Saturday, December 20, 2008


ABSENCE OF MALICE is a rather soupy middle-aged romance labouring under its aspirations to be an intelligent discourse about journalistic integrity. Sally Fields plays a grotesquely naive and sloppy writer for a local Miami newspaper. She's suckered into writing an ill-researched piece that accuses a local businessman (Paul Newman) of being involved in the disappearance of labour leader. Newman's character spends the rest of the movie asserting his innocence - despite his shady connections he's so transparently innocent there's not much tension. And to make things even more ludicrous, Sally Field's character even starts an affair with Paul Newman's character. Clearly, director Sydney Pollack and screen-writer (and ex-journo) Kurt Luedtke want to say something deep and meaningful about the sad state of journalism. What they actually end up with is a third-rate romance. Avoid at all costs despite the high-powered cast. BROADCAST NEWS runs rings round this flick.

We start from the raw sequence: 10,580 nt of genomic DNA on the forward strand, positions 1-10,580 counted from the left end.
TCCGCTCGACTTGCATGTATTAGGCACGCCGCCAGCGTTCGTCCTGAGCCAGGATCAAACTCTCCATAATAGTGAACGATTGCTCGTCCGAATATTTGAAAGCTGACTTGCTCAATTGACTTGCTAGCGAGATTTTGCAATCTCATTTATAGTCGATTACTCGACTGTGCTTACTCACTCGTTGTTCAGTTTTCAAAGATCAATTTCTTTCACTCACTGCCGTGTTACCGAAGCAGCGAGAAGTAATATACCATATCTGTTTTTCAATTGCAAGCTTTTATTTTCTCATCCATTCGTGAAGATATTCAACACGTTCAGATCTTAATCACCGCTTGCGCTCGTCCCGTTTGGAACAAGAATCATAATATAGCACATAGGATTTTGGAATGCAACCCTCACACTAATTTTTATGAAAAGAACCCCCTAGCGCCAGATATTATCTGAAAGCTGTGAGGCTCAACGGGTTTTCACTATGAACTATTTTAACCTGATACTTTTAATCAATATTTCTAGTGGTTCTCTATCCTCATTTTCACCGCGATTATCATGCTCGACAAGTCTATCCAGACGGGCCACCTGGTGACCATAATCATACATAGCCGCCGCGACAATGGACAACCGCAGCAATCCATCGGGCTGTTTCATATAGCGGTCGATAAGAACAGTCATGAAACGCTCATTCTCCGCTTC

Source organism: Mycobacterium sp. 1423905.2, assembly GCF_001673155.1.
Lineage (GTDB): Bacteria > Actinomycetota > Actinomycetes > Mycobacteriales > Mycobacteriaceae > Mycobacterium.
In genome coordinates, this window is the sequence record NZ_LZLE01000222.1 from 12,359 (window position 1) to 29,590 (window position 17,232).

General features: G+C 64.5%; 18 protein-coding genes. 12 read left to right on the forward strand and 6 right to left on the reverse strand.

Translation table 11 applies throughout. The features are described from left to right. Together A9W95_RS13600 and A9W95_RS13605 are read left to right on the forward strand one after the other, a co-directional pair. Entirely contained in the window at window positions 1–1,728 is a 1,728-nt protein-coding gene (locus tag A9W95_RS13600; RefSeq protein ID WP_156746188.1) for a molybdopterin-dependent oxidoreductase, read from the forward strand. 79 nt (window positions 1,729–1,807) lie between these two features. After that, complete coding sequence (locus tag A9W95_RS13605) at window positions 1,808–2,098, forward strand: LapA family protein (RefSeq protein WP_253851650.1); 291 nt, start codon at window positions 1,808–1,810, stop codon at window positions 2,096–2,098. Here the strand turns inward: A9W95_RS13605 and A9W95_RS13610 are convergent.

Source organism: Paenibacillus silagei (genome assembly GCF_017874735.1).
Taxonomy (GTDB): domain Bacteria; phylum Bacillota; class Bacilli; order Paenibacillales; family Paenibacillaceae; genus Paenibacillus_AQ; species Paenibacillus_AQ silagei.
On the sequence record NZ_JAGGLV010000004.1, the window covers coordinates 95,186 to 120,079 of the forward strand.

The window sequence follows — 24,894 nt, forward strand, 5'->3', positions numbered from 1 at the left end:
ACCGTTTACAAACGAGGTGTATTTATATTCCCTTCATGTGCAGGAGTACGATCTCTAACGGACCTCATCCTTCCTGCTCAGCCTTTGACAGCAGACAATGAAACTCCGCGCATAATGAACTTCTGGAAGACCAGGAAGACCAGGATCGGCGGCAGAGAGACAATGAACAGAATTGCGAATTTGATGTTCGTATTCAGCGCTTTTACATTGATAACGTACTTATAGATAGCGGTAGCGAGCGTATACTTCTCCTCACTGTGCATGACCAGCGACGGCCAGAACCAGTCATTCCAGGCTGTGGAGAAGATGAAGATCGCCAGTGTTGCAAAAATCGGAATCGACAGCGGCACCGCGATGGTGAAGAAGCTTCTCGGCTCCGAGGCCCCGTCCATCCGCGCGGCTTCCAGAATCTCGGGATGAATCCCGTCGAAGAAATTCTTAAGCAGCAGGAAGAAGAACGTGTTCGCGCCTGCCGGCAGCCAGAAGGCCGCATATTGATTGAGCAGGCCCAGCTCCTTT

ABSENCE OF MALICE played Berlin 1982 and opened in 1981 and 1982. Melinda Dillon, Kurt Luedtke and Paul Newman were nominated for Oscars but lost out to Maureen Stapleton (REDS), Colin Welland (CHARIOTS OF FIRE) and Henry Fonda (ON GOLDEN POND) respectively.


  1. There is nothing "soupy" about the romance, and your remarks about its being between "middle aged" people (Fields character is 34) is less than enlightened. The film has quite a bit to say about journalistic ethics, and says it quite well. I'm always intrigued by the critical reception that this
    film receives. It is more telling about the offronted journalists who review it than the film itself.

  2. I am 33. I regard myself as middle-aged. I think the romance is soupy - as defined by a lot of doe-eyed looks from Field toward Newman and some rather hammy dialogue. I am not a journalist by trade. Face it, this movie has none of the biting satire or intellectual sophistication of movies like Broadcast News or Network.